Ronda R. Storms is a former Florida State Senator (10th District) from 2006 to 2012 – she lost her comeback attempt in 2018 – and something of a legend for her deranged lunacy. Prior to serving in the Senate, Storms enjoyed an eight-year tenure on the Hillsborough County Commission (1998-2006).
Adventures in science denial
Storms is probably most famous for her role in promoting the teaching of intelligent design creationism in public school science classrooms. In 2008, Storms introduced an academic freedom bill (co-sponsors were Stephen R. Wise and Carey Baker) modelled on the recommendations of the Discovery Institute, which would give teachers the right to teach the controversy (the bill’s sponsor in the House, Alan Hays, arranged for a private screening of the creationist promotion film Expelled: No Intelligence Allowed for legislators who were to vote on the bill, just to make sure they understood the purpose). The bill underwent substantial revisions, but ended up requiring the intelligent design lesson plan “Critical Analysis of Evolution” (which does not involve critical analysis) to be taught, before ultimately dying in committee. Though she ostensibly only wished to promote critical thinking about science – according to Storms the bill was not about letting religion into classrooms but about protecting the rights of students and teachers who don’t agree with the science behind Darwinian evolution (she curiously didn’t seem care about students and teachers who don’t agree with the spherical Earth theory or the germ theory of disease) – it is worth mentioning that when a proposal to have similar protections extended to sex-education were introduced, Storms voted against them. For more background on the bill, this is useful and this one is very good.
In connection with the bill Storms claimed that she was contacted by multiple teachers who had been disciplined for speaking of alternative theories. She wasn’t able to name any, though. Indeed, according to the Department of Education, there has never been a case in Florida where a public school teacher or public school student has claimed that they have been discriminated against based on their science teaching or science course work. Storms is, in other words, more or less as honest as you’d expect a fundie in a position of power and influence to be.
Storms is also a critic of the Dewey Decimal System, primarily because libraries tend to categorize books about creation and creationism with numbers associated with “religion” rather than “science”. According to Storms the system was, therefore, “too confusing” for her.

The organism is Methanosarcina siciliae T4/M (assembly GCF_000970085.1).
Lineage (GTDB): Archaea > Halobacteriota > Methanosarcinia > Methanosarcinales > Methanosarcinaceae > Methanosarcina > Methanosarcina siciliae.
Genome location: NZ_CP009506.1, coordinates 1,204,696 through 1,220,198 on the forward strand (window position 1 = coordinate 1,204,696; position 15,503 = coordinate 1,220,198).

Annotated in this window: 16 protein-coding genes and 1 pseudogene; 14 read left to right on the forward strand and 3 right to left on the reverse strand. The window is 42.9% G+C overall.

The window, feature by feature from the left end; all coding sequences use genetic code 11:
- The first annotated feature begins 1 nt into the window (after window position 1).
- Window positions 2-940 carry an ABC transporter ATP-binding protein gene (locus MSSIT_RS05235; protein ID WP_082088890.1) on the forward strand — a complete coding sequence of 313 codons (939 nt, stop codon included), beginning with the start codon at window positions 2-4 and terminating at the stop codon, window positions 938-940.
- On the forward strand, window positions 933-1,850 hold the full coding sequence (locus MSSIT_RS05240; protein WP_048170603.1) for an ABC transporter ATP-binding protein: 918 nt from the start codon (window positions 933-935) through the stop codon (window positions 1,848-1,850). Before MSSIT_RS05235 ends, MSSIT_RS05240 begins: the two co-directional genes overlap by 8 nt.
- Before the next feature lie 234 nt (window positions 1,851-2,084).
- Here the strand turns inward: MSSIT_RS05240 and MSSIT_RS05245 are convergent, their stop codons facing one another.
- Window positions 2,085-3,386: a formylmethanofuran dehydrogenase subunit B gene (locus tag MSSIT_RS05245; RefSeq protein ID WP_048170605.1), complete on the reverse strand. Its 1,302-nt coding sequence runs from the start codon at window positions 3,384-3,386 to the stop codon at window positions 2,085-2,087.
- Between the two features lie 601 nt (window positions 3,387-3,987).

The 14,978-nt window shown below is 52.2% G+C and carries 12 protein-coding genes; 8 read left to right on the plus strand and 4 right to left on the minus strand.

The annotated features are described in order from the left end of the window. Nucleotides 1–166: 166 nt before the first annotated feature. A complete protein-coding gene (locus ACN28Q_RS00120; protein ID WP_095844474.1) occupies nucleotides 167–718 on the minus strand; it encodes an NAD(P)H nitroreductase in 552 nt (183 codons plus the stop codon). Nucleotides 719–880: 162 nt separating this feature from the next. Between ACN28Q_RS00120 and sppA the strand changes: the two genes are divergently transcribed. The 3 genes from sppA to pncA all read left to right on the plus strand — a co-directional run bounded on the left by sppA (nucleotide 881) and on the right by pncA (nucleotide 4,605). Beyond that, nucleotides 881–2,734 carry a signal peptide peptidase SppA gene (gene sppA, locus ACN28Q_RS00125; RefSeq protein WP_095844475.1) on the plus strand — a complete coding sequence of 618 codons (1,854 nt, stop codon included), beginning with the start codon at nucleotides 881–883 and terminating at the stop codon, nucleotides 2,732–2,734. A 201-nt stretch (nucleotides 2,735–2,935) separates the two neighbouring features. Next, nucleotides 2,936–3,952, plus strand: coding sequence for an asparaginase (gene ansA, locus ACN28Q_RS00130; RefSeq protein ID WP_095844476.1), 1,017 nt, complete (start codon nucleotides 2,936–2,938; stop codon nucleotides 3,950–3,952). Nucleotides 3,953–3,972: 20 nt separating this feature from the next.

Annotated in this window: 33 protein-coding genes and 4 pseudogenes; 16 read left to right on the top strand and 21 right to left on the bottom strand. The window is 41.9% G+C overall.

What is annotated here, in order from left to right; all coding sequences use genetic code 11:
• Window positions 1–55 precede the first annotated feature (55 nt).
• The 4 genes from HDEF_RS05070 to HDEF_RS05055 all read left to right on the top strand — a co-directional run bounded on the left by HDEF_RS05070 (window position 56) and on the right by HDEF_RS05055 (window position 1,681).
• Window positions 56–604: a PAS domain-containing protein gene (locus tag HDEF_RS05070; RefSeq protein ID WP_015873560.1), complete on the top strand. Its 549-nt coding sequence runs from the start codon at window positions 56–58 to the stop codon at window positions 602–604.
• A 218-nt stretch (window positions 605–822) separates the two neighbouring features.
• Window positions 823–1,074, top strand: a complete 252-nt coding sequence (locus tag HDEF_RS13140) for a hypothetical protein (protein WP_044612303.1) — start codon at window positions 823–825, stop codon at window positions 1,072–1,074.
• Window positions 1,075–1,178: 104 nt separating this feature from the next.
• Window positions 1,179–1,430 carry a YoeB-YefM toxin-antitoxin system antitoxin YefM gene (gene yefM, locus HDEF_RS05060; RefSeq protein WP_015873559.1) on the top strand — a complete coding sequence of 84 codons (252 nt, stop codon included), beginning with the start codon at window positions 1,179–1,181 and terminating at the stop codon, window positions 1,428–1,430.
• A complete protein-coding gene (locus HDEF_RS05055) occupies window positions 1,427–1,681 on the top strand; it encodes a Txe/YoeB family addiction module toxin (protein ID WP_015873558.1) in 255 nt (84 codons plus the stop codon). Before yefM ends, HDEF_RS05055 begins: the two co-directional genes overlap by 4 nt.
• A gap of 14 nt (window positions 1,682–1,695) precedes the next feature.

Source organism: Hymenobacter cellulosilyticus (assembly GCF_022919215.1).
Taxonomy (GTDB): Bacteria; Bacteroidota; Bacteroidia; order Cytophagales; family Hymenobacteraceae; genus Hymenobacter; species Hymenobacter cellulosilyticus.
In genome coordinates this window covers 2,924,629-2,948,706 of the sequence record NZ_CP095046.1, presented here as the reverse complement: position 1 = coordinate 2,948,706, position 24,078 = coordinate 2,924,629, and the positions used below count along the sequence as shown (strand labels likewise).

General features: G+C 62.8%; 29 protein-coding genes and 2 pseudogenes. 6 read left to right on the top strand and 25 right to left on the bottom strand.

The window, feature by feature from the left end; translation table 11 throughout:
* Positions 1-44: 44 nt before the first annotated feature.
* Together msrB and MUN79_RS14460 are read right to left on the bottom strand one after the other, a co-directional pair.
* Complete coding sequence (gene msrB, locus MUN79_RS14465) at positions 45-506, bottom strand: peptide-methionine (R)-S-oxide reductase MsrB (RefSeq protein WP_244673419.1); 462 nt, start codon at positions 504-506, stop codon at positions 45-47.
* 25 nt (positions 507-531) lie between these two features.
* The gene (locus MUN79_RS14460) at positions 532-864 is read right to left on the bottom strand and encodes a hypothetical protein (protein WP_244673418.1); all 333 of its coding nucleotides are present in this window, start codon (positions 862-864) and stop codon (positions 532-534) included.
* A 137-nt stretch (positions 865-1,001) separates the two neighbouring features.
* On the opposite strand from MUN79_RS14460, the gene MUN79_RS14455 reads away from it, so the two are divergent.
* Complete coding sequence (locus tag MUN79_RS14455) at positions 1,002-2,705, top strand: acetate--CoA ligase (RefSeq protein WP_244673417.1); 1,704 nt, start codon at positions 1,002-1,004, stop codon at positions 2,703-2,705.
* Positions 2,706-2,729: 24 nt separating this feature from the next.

Storms has made other efforts to favor religion, provide financial support for organizations that work to introduce faith-based initiatives in public schools, introduce school prayers and generally break down the separation between church and state, too.
Yes, there is anti-gay stuff
In 2005, Storms was responsible for introducing a bill that banned displays of books celebrating gay and lesbian pride in county libraries, and indeed for the Commission to “adopt a policy that Hillsborough County government abstain from acknowledging, promoting or participating in gay pride recognition and events” of any kind. The motion passed. Then, because conditions were favorable, she got an addendum placed upon the bill that it cannot be repealed without a super majority vote of at least 5-2 and a public hearing. (It was nevertheless repealed in 2013.) Similarly, when she led a successful effort to block a statute which would prohibit discrimination on the basis of sexual orientation in the workplace, she also managed to raise the number of votes needed from commissioners to place the issue on direct referendum to county voters from four commissioners to five.
As an opponent of gay adoption – “I don't support putting at-risk children in homes that I think are at-risk themselves” – Storms was ostensibly surprised by criticisms from the gay community, complaining that she had experienced “all sorts of threats and horrible things said and done to me” despite the (alleged) fact that “I’ve never attacked anybody’s appearance”; indeed, according to herself, she had even worked with homosexuals and “have never done anything but treat them with dignity and respect in my personal working relationship with them.” You should probably stress the part after “in”.
Diagnosis: Industrious and zealous, and precisely as honest and reasonable as you’d expect from a deranged fundamentalist in a State Senate. Hopefully neutralized, but she was never alone in her efforts, and there are plenty of similar loons to take her place.